Acoustic tractor beams use the power of sound to hold particles in mid-air, and unlike magnetic levitation, they can grab most solids or liquids. For the first time University of Bristol engineers have shown it is possible to stably trap objects larger than the wavelength of sound in an acoustic tractor beam. This discovery opens the door to the manipulation of drug capsules or micro-surgical implements within the body. Container-less transportation of delicate larger samples is now also a possibility and could lead to levitating humans.
Researchers previously thought that acoustic tractor beams were fundamentally limited to levitating small objects as all the previous attempts to trap particles larger than the wavelength had been unstable, with objects spinning uncontrollably. This is because rotating sound field transfers some of its spinning motion to the objects causing them to orbit faster and faster until they are ejected.
The new approach, published in Physical Review Letters today, uses rapidly fluctuating acoustic vortices, which are similar to tornadoes of sound, made of a twister-like structure with loud sound surrounding a silent core.
(Phys.org)—Researchers have used the pressure of light—also called optical forces or sometimes “tractor beams”—to create a new type of rewritable, dynamic 3D holographic material. Unlike other 3D holographic materials, the new material can be rapidly written and erased many times, and can also store information without using any external energy. The new material has potential applications in 3D holographic displays, large-scale volumetric data storage devices, biosensors, tunable lasers, optical lenses, and metamaterials.
The research was conducted by a multidisciplinary team led by Yunuen Montelongo at Imperial College London and Ali K. Yetisen at Harvard University and MIT. In recent papers published in Nature Communications and Applied Physics Letters, the researchers demonstrated the reversible optical manipulation of nanostructured materials, which they used to fabricate active 3D holograms, lenses, and memory devices.
The key to creating the 3D holographic material with these advantages was to use optical forces to reversibly modify the material’s properties. The optical forces are produced by the interference of two or more laser beams, which creates an optical pressure capable of moving nanoscale structures. So far, optical forces have mainly been used for just one application: optical tweezers, which can hold and move tiny objects and are mostly used in biological applications.
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Holograms (3-D light fields) can be projected from a 2-dimensional surface to control objects. (credit: Asier Marzo, Bruce Drinkwater and Sriram Subramanian)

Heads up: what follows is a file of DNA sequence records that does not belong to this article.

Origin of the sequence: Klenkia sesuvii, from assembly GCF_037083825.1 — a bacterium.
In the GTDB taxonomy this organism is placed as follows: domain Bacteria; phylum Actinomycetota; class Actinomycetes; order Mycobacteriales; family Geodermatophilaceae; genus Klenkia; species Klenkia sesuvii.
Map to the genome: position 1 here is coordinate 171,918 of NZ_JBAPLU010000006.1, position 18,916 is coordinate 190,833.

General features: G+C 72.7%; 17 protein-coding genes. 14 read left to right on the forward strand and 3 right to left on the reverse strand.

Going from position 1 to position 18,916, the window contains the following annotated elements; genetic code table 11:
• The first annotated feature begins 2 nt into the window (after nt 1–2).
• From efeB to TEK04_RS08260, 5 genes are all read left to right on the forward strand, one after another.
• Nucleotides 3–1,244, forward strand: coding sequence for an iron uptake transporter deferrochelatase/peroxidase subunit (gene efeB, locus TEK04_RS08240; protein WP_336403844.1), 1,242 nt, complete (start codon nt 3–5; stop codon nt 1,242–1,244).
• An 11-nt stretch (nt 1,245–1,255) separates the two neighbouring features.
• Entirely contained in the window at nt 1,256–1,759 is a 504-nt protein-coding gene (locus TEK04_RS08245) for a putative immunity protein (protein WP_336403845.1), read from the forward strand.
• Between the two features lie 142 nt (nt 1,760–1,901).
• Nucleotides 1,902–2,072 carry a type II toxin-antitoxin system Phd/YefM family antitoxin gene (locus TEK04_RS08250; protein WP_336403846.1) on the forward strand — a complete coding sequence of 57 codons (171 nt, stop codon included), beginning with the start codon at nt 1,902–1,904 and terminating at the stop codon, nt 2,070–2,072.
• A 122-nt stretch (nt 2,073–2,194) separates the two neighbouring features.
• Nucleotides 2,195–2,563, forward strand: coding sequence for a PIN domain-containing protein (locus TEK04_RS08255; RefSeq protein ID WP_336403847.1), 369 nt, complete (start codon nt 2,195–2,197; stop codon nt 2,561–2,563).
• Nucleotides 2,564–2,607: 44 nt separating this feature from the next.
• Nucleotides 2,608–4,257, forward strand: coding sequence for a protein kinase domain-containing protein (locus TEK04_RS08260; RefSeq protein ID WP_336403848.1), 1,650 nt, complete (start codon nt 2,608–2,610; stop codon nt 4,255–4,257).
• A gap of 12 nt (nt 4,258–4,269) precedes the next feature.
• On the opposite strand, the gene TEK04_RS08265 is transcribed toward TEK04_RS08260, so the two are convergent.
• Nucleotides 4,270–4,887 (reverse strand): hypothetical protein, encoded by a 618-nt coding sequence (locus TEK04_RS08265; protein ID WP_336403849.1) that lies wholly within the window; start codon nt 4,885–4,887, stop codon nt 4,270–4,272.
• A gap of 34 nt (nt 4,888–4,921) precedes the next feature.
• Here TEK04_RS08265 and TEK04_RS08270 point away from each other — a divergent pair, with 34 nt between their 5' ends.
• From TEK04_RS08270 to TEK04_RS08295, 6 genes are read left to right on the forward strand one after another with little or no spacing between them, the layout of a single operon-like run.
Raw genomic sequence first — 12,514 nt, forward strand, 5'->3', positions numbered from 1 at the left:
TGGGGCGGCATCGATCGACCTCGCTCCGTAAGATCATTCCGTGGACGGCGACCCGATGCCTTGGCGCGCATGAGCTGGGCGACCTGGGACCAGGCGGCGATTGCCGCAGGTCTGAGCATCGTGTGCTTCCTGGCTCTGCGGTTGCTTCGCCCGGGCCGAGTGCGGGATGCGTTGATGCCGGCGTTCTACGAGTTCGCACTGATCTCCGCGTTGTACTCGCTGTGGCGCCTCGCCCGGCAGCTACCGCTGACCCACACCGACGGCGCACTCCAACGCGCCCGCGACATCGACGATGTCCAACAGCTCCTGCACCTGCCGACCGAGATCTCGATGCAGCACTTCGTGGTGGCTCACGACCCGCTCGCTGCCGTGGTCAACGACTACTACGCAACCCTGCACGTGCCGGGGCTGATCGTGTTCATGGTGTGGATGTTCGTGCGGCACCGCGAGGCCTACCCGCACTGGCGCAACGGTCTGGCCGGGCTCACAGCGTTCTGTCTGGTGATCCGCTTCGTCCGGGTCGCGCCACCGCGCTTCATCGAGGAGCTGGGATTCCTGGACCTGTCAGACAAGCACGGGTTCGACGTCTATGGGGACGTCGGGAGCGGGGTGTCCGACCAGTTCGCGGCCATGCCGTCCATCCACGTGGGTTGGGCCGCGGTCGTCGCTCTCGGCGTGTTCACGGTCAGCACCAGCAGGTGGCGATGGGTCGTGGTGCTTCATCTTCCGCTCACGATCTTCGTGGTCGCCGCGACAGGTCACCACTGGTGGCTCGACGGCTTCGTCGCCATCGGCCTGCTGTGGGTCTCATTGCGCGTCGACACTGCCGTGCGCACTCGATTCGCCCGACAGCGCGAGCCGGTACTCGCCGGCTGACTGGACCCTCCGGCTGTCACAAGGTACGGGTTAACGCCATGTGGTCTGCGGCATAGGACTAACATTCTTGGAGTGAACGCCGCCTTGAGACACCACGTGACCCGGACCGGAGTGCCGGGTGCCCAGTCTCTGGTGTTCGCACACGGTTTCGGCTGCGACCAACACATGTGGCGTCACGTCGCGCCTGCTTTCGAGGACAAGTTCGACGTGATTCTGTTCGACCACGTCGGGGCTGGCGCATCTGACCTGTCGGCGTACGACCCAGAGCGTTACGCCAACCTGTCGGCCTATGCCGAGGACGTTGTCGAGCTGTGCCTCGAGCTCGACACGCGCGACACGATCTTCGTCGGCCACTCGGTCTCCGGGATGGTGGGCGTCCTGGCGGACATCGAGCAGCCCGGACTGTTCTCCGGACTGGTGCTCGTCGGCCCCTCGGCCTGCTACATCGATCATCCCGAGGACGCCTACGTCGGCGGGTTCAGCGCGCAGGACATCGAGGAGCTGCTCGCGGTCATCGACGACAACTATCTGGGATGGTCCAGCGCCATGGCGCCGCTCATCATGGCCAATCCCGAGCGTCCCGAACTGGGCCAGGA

British researchers have built a working Star-Trek-style “tractor beam” — a device that can attract or repel one object to another from a distance. It uses high-amplitude soundwaves to generate an acoustic hologram that can grasp and move small objects.
The technique, published in an open-access paper in Nature Communications October 27, has a wide range of potential applications, the researchers say. A sonic production line could transport delicate objects and assemble them, all without physical contact. Or a miniature version could grip and transport drug capsules or microsurgical instruments through living tissue.
Researchers from the Universities of Bristol and Sussex, in collaboration with Ultrahaptics, have built the world’s first sonic tractor beam that can lift and move objects using sound waves.
Details of the device, published in Nature Communications, describe how the tractor beam uses high-amplitude sound waves to generate an acoustic hologram that is capable of picking up and moving small objects. The technique comes straight from the pages of a science-fiction novel.
“It was an incredible experience the first time we saw the object held in place by the tractor beam,” said Asier Marzo, PhD student and the lead author of the study.
Levitation and the defiance of gravity is possible. If until now levitation was just a magic act or circus “reality” or, tractor beam technology existed just in sci-fi movies, recently, a team of Japanese researchers have demonstrated the first technology that not only brings the mythology of levitation to life but leap frogs it to create a tractor beam, lifting and moving objects across 3 dimensions using sound alone.
The essence of levitation technology is the countervailing of gravity. By stoping gravity, levitation is possible. It is known that an ultrasound standing wave is capable of suspending small particles at its sound pressure nodes. The acoustic axis of the ultrasound beam in conventional studies was parallel to the gravitational force, and the levitated objects were manipulated along the fixed axis (i.e. one-dimensionally) by controlling the phases or frequencies of bolted Langevin-type transducers.